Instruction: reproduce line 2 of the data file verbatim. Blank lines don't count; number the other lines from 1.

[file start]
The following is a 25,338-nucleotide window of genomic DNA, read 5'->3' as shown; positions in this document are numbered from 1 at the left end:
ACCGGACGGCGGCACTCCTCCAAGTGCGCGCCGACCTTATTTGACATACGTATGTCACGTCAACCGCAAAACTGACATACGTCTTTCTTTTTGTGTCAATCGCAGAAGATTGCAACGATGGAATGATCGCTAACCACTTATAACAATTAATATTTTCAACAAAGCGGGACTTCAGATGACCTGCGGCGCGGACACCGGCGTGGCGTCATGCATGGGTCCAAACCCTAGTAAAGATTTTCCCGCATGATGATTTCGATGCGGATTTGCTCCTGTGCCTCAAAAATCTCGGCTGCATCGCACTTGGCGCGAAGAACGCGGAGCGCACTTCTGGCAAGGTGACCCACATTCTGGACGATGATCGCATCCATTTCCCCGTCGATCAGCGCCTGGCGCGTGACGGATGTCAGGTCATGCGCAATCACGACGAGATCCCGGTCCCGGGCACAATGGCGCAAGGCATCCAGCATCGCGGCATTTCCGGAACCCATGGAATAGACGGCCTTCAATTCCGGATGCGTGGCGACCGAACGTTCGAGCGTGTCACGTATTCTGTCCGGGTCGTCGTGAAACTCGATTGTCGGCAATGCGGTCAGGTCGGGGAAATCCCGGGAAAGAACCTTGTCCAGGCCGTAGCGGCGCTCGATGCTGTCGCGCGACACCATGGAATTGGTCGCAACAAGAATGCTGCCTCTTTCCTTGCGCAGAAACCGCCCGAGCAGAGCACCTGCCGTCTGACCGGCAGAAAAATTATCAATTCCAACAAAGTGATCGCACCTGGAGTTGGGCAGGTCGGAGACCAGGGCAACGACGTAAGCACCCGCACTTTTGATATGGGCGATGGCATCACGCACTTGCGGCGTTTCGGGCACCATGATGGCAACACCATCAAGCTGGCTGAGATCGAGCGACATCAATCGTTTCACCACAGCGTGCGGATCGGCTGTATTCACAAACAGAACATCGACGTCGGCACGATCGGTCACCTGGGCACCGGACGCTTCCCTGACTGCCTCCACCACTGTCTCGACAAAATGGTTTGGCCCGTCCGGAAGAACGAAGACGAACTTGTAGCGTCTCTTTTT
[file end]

ACCGGACGGCGGCACTCCTCCAAGTGCGCGCCGACCTTATTTGACATACGTATGTCACGTCAACCGCAAAACTGACATACGTCTTTCTTTTTGTGTCAATCGCAGAAGATTGCAACGATGGAATGATCGCTAACCACTTATAACAATTAATATTTTCAACAAAGCGGGACTTCAGATGACCTGCGGCGCGGACACCGGCGTGGCGTCATGCATGGGTCCAAACCCTAGTAAAGATTTTCCCGCATGATGATTTCGATGCGGATTTGCTCCTGTGCCTCAAAAATCTCGGCTGCATCGCACTTGGCGCGAAGAACGCGGAGCGCACTTCTGGCAAGGTGACCCACATTCTGGACGATGATCGCATCCATTTCCCCGTCGATCAGCGCCTGGCGCGTGACGGATGTCAGGTCATGCGCAATCACGACGAGATCCCGGTCCCGGGCACAATGGCGCAAGGCATCCAGCATCGCGGCATTTCCGGAACCCATGGAATAGACGGCCTTCAATTCCGGATGCGTGGCGACCGAACGTTCGAGCGTGTCACGTATTCTGTCCGGGTCGTCGTGAAACTCGATTGTCGGCAATGCGGTCAGGTCGGGGAAATCCCGGGAAAGAACCTTGTCCAGGCCGTAGCGGCGCTCGATGCTGTCGCGCGACACCATGGAATTGGTCGCAACAAGAATGCTGCCTCTTTCCTTGCGCAGAAACCGCCCGAGCAGAGCACCTGCCGTCTGACCGGCAGAAAAATTATCAATTCCAACAAAGTGATCGCACCTGGAGTTGGGCAGGTCGGAGACCAGGGCAACGACGTAAGCACCCGCACTTTTGATATGGGCGATGGCATCACGCACTTGCGGCGTTTCGGGCACCATGATGGCAACACCATCAAGCTGGCTGAGATCGAGCGACATCAATCGTTTCACCACAGCGTGCGGATCGGCTGTATTCACAAACAGAACATCGACGTCGGCACGATCGGTCACCTGGGCACCGGACGCTTCCCTGACTGCCTCCACCACTGTCTCGACAAAATGGTTTGGCCCGTCCGGAAGAACGAAGACGAACTTGTAGCGTCTCTTTTT